DECATUR, Ala. (WHNT) – Cook’s Pest Control announced in January it would spend $7 million revamping the Cook Museum of Natural Science in downtown Decatur.
Officials said the expanded attraction would lure up to 200,000 visitors within its first year of operation and bring new life to a vacant auto parts store in the heart of the River City.
Since January plans for the 34-year-old natural science facility have changed, big time.
Cook’s said Thursday it has come up with a new plan for the museum based on attendance projections. The estimated cost for expanding the nonprofit organization is now $15 million, up from $10 million eight months ago.
It’s been a family legacy and a student filed trip staple in the tri-county area for decades, but now the museum is on the move.
“My grandfather passed away with pancreatic cancer five-and-a-half years ago and as a family we had to decide what we wanted the Cook Museum to be,” explains museum board president, Brian Cook.
What started as a small insect collection turned veritable wildlife menagerie will now expand to exciting new heights.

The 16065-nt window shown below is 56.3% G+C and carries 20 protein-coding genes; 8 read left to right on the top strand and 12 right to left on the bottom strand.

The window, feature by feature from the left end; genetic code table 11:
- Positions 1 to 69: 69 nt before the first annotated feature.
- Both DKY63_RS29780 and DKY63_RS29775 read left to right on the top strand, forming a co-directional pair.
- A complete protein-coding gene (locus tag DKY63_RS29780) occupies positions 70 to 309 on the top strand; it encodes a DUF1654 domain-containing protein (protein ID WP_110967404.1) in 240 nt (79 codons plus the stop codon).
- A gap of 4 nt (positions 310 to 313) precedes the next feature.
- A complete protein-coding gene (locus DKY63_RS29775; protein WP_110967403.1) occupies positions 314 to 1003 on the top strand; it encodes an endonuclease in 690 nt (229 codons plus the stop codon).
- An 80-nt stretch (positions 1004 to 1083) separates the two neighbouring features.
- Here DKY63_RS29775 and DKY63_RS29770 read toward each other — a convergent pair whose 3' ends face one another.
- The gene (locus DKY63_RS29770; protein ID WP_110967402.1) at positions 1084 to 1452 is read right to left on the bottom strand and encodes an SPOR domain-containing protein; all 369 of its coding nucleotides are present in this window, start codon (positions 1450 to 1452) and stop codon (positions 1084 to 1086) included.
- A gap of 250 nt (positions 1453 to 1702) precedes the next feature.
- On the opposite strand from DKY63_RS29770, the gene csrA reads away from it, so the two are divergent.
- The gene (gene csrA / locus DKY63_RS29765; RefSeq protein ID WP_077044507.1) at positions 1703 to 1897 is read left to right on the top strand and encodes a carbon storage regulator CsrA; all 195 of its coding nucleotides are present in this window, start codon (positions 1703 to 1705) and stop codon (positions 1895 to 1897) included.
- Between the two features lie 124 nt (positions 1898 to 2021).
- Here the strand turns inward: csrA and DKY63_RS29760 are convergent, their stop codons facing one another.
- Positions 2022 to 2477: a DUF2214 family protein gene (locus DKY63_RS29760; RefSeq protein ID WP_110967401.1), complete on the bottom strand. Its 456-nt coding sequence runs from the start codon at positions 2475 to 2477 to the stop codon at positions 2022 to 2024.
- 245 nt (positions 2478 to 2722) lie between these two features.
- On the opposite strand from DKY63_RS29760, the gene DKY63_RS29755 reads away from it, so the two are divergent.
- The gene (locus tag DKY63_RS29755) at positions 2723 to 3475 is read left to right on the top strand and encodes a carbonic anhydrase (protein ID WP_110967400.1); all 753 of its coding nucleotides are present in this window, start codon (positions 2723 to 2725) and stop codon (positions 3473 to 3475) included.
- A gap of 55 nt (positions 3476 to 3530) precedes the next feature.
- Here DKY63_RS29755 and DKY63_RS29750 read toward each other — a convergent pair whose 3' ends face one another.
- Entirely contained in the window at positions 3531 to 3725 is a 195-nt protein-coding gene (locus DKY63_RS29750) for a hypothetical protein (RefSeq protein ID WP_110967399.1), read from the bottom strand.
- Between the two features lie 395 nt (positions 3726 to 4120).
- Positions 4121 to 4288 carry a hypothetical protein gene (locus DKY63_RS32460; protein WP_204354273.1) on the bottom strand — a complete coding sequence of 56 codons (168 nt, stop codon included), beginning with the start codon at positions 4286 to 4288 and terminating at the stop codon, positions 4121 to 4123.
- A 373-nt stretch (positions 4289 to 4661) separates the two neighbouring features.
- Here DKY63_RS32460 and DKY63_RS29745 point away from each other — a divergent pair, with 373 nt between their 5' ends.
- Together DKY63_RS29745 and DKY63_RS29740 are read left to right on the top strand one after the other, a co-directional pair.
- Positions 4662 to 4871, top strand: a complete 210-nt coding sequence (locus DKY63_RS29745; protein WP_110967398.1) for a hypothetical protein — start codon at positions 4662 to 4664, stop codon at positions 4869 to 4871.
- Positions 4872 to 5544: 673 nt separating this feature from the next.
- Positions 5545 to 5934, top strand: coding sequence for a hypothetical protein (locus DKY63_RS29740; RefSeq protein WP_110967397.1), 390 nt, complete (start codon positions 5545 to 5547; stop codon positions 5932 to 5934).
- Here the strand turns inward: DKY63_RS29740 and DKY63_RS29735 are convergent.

Cook’s now plans to tear down the existing museum on 133 Fourth Ave. N.E. and construct a 57,000-square-foot multi-level building on the former site of the Car Quest Auto Parts building at Lee Street and Fourth Avenue.
The new facility will also have 5,000 square feet of traveling exhibit space.
The current museum operates on more of a ‘look and see’ model.
“We want to be more educational; more hands-on exhibits, more technology incorporated into the exhibits,” Cook says.
Instead of viewing rocks and minerals from behind a glass panel, Cook’s geological specimens will soon be displayed in a new exploratory cave environment. The facility will also boast 4 saltwater aquariums featuring jellyfish, coral reef inhabitants and terrariums.
Cook’s plans to add additional classroom space by offering a room for young children interested in birthday parties and hands-on activities, and another for older kids to participate in lab-based programs.
Construction is set to kick off in April 2015, while the museum will open in the first quarter of 2017. There will be opportunities to support the facility financially later in the year.
The original Cook’s museum opened in the 1960s as a bug collection to train employees. Today, the exhibit features more than 1,200 specimens and collections of mounted birds and animals, rocks and minerals, insects, seashells and corals.